Furthermore, cultural theorists Peter Stallybrass and Allon White explain that the visual imagery of the carnival has been fragmented since the Enlightenment and redistributed across Western imaginaries. The process includes a recurring expression of mental disorder through carnivalesque tropes of the body, such as when hysterics translated psychological expressions to the forms of distorted and changing bodies.{{13.}}[25]Stallybrass and White refer to cases like Freud’s Frau Emmy von N., whose stories render the carnivalesque an “object of cathartic laughter.” Stallybrass and White, “Bourgeois Hysteria and the Carnivalesque.” In The Cultural Studies Reader, edited by Simon During (New York: Routledge, 1999): 285.[25] Orlan began many of her performances by wearing high-couture and carnivalesque costume, such as in Opera-Surgery (1991) when she paraded in the operating room wearing a tall multi-colored hat and whimsical dress. Her fashion choices and performance style directly conjured the traditions of visualizing madness in Western cultures, according to the histories analyzed by Stallybrass and White. Dr. Marjorie Kramer, Orlan’s feminist surgeon, defended the artist’s sanity in an interview featured in the Carnal Art (2001) documentary video, insisting that she was willing to operate because the artist’s intentions were not “masochistic” or “deranged.” Following that segment in Carnal Art was a video of Orlan questioning the safety of one operation, and ultimately canceling that performance because she did not feel well. Refuting accusations of insanity and masochism are probably the only purpose of fully documenting a canceled performance, indicating how important the issue really was and continues to be.{{14.}}[27] Orlan declared in Omnipresence that she did not wish to suffer as a result of the operations, implying that as the producer of her documentary and orchestrator of the artworks, she felt the need to repudiate accusations that she must be careless or insane. Later in the documentary, Orlan insisted directly that she does not feel pain during the performances and thus does not intend to be understood as a suffering martyr in the Judeo-Christian tradition. During a live broadcasting of a surgery, she rejected a theorist’s comparison to Vincent Van Gogh’s ear self-dismemberment, claiming that her body (not painting) was her medium, and that she was not transforming herself in a moment of madness or despair. Many of the statements throughout the Carnal Art documentary insist on the psychological control Orlan had over the performances.[27] Thus the tropes of carnival, abnormalcy, and madness were all invoked and raised significant questions about Orlan’s performances, which she tried to suppress or refute. In the next sections of this essay, I argue that such responses are worth engaging more actively.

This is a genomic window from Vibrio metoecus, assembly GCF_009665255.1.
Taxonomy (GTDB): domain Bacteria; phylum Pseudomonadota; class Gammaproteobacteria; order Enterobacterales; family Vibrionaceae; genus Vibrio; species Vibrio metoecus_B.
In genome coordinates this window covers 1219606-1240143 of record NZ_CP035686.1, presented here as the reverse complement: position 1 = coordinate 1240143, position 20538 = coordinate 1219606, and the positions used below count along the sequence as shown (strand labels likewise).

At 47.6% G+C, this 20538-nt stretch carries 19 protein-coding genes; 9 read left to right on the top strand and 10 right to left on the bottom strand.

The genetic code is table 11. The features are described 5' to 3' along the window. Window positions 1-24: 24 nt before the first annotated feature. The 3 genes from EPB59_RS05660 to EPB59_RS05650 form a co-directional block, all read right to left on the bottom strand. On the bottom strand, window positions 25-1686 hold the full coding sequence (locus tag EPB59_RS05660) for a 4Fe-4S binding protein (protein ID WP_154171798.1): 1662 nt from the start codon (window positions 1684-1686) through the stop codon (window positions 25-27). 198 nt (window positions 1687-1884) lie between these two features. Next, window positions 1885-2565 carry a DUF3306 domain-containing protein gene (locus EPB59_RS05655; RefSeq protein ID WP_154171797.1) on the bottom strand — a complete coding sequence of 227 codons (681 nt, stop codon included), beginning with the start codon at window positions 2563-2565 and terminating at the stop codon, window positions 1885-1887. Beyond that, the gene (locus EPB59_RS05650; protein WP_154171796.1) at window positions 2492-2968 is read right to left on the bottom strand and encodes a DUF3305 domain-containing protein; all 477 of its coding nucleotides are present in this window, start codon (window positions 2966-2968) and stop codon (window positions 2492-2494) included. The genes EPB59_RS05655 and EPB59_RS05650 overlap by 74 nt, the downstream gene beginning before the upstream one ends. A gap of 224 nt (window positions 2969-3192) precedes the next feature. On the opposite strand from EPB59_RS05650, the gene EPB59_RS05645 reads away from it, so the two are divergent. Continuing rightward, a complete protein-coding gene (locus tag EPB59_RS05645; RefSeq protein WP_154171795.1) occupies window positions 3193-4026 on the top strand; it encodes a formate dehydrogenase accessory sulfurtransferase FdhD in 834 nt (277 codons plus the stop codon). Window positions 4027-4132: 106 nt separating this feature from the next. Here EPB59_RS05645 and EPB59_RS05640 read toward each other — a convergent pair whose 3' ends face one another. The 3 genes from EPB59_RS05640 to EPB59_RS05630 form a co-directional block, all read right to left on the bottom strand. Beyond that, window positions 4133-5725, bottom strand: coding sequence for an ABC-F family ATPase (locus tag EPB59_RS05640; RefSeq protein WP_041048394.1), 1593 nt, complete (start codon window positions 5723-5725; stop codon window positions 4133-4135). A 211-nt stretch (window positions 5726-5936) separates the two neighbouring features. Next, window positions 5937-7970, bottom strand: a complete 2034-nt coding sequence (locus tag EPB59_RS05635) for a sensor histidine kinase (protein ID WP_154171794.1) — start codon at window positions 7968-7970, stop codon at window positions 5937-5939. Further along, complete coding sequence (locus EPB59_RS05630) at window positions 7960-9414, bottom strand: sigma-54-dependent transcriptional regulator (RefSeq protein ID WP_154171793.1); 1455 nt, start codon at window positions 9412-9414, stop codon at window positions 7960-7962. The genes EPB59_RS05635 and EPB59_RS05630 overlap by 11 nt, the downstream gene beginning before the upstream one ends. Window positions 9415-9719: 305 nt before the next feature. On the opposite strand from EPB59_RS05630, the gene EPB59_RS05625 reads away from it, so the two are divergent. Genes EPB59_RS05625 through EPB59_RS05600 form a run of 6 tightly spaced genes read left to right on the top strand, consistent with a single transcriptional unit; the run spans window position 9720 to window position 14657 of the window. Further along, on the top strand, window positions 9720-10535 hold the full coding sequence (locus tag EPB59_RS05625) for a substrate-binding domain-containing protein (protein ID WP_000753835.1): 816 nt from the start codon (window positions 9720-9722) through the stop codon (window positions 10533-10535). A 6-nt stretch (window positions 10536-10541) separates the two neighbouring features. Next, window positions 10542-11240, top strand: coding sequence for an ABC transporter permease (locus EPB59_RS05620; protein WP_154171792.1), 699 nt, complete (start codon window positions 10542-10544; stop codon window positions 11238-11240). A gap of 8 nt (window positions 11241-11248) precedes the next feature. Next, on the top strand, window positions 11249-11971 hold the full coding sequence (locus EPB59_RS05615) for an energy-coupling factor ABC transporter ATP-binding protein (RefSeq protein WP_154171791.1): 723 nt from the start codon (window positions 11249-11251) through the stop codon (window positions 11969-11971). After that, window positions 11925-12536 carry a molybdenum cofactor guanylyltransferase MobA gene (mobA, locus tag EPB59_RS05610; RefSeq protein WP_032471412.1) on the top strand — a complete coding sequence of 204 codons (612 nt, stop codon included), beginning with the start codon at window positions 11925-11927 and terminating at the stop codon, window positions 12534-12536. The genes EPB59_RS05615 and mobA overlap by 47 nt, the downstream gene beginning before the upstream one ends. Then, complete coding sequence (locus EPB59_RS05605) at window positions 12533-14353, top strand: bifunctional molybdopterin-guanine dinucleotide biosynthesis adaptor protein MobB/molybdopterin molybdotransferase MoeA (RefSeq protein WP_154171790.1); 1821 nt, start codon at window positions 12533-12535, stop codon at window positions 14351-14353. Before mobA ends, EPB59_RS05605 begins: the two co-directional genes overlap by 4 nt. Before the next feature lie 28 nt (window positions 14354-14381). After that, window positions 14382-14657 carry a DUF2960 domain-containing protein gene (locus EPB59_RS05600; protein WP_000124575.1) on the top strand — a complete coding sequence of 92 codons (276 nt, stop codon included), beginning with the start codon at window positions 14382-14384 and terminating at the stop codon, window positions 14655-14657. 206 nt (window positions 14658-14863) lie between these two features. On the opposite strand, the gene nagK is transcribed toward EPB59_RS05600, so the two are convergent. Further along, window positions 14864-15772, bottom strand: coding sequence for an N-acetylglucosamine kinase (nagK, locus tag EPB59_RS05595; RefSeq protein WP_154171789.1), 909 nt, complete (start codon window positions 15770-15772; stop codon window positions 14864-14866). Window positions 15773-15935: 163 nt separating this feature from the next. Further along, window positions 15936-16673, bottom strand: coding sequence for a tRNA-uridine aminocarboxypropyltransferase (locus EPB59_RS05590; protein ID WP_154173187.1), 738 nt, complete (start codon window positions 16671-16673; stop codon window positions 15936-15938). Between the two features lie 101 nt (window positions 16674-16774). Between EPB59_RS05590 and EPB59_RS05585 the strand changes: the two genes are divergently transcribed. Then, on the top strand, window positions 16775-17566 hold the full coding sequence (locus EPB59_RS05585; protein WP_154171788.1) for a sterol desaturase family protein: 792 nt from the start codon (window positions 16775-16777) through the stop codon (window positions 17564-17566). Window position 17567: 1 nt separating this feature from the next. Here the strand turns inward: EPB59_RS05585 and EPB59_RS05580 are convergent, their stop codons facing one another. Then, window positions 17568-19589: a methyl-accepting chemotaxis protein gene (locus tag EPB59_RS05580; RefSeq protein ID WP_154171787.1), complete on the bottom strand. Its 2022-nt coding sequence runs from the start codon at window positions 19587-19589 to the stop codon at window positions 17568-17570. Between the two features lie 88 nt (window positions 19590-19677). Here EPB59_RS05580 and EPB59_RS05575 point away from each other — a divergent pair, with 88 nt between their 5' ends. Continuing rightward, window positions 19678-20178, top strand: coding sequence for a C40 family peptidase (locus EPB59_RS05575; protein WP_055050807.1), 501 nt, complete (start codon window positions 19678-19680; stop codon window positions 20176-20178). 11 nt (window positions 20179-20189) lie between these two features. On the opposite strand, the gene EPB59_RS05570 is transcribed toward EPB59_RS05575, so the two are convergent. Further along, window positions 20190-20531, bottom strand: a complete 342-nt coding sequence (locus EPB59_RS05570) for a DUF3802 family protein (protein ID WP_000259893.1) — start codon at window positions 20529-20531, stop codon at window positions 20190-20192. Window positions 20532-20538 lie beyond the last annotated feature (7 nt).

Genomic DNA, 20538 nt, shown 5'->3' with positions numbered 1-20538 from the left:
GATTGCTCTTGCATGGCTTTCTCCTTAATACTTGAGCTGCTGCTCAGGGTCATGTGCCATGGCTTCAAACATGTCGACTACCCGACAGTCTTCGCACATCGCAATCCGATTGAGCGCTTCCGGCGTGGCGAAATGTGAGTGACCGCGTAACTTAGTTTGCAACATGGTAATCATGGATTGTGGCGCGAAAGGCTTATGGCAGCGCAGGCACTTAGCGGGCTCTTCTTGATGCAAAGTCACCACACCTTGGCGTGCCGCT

Orlan’s disruption of the classical, normative, and essentialized female body often generated connections between her art practice and the theoretical work of Donna Haraway. In relation to Haraway’s “A Cyborg Manifesto: Science, Technology, and Socialist-Feminism in the Late Twentieth Century,” first written in 1986 and widely republished thereafter, Orlan is sometimes characterized as an embodiment of the hybrid and monstrous cyborg. This is an association that the artist seemed to welcome over the mad, radically freakish, non-human, or less fashionable figures of abnormality. Both called their work blasphemous.{{15.}}[29]See Donna Haraway, “A Cyborg Manifesto: Science, Technology, and Socialist-Feminism in the Late Twentieth Century.” In Simians, Cyborgs, and Women: The Reinvention of Nature (New York: Routledge, 1990): 149. See also Alyda Faber, “Saint Orlan: Ritual as Violent Spectacle and Cultural Criticism.” In The Performance Studies Reader, edited by Henry Bial (New York: Routledge, 2007): 109.[29] Haraway’s manifesto proposed groundwork for a new feminist subject unbound by binaries or essentialisms, and instead enacts a subjectivity that extends and is metonymized outside of the traditional limits of the body. Orlan performed many of these ideas directly, especially when developing her concept of omnipresence through which digital technologies unfurled her consciousness transnationally to various art institutions such as the Pompidou Center. For Omnipresence, audiences in Paris could see Orlan being cut open and transformed in New York, as they also listened to audience members participating from other global locations such as Toronto. While bestowing on Orlan a Godlike quality, Omniprescence agreed with some of the basic concepts from Haraway’s cyborg manifesto due to an emphasis on expanded consciousness that is not imprisoned by a traditional embodiment.